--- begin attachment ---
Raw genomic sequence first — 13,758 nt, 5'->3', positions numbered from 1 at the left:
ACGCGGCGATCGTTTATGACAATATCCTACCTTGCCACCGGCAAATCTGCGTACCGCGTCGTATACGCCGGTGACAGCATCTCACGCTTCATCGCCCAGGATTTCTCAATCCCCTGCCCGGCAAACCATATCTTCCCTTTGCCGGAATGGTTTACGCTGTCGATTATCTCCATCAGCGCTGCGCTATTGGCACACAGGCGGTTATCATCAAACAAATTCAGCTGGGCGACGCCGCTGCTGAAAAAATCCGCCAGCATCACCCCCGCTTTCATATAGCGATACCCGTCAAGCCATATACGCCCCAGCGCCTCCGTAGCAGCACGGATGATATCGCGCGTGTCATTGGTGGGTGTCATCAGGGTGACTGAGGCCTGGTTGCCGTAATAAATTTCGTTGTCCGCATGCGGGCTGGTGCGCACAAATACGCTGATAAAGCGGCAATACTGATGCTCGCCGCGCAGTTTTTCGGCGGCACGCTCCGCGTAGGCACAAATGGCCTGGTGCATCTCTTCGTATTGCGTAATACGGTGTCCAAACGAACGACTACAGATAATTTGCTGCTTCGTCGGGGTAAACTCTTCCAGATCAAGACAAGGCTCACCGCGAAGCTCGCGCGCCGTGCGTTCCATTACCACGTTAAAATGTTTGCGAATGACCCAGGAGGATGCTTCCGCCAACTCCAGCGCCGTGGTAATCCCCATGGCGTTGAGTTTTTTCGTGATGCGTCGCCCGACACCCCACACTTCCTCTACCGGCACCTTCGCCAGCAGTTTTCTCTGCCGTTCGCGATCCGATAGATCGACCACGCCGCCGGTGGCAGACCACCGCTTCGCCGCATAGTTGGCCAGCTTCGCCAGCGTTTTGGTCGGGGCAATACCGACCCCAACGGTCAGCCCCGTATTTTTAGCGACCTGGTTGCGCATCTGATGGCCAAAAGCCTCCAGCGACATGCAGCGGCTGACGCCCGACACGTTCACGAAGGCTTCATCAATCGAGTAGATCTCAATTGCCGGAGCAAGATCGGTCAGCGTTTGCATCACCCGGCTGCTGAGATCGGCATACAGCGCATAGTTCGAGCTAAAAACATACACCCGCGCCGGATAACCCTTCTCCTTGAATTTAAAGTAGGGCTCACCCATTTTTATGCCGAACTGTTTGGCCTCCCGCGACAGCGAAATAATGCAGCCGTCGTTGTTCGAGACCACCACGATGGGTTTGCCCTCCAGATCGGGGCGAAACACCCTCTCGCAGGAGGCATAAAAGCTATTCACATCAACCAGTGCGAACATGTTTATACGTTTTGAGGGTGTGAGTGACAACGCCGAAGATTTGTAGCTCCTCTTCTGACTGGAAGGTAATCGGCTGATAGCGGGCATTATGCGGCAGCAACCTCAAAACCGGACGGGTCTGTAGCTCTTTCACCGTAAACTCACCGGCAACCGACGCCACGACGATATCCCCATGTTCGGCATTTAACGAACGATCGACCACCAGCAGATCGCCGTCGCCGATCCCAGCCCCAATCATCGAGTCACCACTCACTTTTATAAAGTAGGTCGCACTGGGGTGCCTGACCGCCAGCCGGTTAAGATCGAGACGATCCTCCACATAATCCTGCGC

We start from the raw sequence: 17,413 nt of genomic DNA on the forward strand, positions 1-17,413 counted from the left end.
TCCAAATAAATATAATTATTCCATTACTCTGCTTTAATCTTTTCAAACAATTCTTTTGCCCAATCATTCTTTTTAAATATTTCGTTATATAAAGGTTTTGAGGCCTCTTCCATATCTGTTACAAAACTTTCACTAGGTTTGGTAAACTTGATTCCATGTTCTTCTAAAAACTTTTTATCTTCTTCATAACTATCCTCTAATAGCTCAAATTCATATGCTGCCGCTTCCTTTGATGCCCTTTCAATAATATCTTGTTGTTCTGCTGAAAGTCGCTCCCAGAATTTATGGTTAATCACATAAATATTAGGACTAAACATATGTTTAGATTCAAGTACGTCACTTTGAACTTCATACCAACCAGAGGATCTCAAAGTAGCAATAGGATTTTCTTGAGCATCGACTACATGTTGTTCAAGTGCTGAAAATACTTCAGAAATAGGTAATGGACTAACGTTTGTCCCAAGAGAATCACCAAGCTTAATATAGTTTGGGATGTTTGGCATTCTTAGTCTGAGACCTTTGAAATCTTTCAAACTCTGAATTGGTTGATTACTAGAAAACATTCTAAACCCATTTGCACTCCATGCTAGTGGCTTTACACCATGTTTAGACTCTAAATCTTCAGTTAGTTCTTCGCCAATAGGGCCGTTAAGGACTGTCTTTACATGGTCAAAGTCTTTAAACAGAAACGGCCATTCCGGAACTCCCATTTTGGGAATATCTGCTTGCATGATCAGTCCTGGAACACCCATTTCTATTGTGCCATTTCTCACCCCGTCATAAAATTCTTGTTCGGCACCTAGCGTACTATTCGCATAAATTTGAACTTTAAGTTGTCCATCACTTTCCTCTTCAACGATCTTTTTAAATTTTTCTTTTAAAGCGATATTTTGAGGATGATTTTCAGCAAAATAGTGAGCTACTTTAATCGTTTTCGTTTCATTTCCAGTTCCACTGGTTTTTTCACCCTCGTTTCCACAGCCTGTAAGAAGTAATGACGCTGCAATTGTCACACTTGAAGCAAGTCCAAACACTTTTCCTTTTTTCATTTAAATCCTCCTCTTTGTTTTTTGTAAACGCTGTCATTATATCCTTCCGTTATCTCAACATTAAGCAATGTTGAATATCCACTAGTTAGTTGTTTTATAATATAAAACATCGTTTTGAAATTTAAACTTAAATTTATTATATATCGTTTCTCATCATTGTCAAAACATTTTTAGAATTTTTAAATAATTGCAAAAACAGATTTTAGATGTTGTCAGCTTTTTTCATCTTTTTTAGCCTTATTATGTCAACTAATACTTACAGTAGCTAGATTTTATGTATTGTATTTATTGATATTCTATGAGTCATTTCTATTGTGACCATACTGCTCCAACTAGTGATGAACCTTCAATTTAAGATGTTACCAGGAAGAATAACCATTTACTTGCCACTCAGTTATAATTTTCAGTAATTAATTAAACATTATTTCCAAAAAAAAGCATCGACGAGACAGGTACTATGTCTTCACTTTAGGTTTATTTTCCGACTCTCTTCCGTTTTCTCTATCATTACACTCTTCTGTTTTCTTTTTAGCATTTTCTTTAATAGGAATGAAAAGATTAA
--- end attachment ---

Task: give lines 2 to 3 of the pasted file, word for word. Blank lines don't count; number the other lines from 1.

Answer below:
ACGCGGCGATCGTTTATGACAATATCCTACCTTGCCACCGGCAAATCTGCGTACCGCGTCGTATACGCCGGTGACAGCATCTCACGCTTCATCGCCCAGGATTTCTCAATCCCCTGCCCGGCAAACCATATCTTCCCTTTGCCGGAATGGTTTACGCTGTCGATTATCTCCATCAGCGCTGCGCTATTGGCACACAGGCGGTTATCATCAAACAAATTCAGCTGGGCGACGCCGCTGCTGAAAAAATCCGCCAGCATCACCCCCGCTTTCATATAGCGATACCCGTCAAGCCATATACGCCCCAGCGCCTCCGTAGCAGCACGGATGATATCGCGCGTGTCATTGGTGGGTGTCATCAGGGTGACTGAGGCCTGGTTGCCGTAATAAATTTCGTTGTCCGCATGCGGGCTGGTGCGCACAAATACGCTGATAAAGCGGCAATACTGATGCTCGCCGCGCAGTTTTTCGGCGGCACGCTCCGCGTAGGCACAAATGGCCTGGTGCATCTCTTCGTATTGCGTAATACGGTGTCCAAACGAACGACTACAGATAATTTGCTGCTTCGTCGGGGTAAACTCTTCCAGATCAAGACAAGGCTCACCGCGAAGCTCGCGCGCCGTGCGTTCCATTACCACGTTAAAATGTTTGCGAATGACCCAGGAGGATGCTTCCGCCAACTCCAGCGCCGTGGTAATCCCCATGGCGTTGAGTTTTTTCGTGATGCGTCGCCCGACACCCCACACTTCCTCTACCGGCACCTTCGCCAGCAGTTTTCTCTGCCGTTCGCGATCCGATAGATCGACCACGCCGCCGGTGGCAGACCACCGCTTCGCCGCATAGTTGGCCAGCTTCGCCAGCGTTTTGGTCGGGGCAATACCGACCCCAACGGTCAGCCCCGTATTTTTAGCGACCTGGTTGCGCATCTGATGGCCAAAAGCCTCCAGCGACATGCAGCGGCTGACGCCCGACACGTTCACGAAGGCTTCATCAATCGAGTAGATCTCAATTGCCGGAGCAAGATCGGTCAGCGTTTGCATCACCCGGCTGCTGAGATCGGCATACAGCGCATAGTTCGAGCTAAAAACATACACCCGCGCCGGATAACCCTTCTCCTTGAATTTAAAGTAGGGCTCACCCATTTTTATGCCGAACTGTTTGGCCTCCCGCGACAGCGAAATAATGCAGCCGTCGTTGTTCGAGACCACCACGATGGGTTTGCCCTCCAGATCGGGGCGAAACACCCTCTCGCAGGAGGCATAAAAGCTATTCACATCAACCAGTGCGAACATGTTTATACGTTTTGAGGGTGTGAGTGACAACGCCGAAGATTTGTAGCTCCTCTTCTGACTGGAAGGTAATCGGCTGATAGCGGGCATTATGCGGCAGCAACCTCAAAACCGGACGGGTCTGTAGCTCTTTCACCGTAAACTCACCGGCAACCGACGCCACGACGATATCCCCATGTTCGGCATTTAACGAACGATCGACCACCAGCAGATCGCCGTCGCCGATCCCAGCCCCAATCATCGAGTCACCACTCACTTTTATAAAGTAGGTCGCACTGGGGTGCCTGACCGCCAGCCGGTTAAGATCGAGACGATCCTCCACATAATCCTGCGC

We start from the raw sequence: 17,413 nt of genomic DNA on the forward strand, positions 1-17,413 counted from the left end.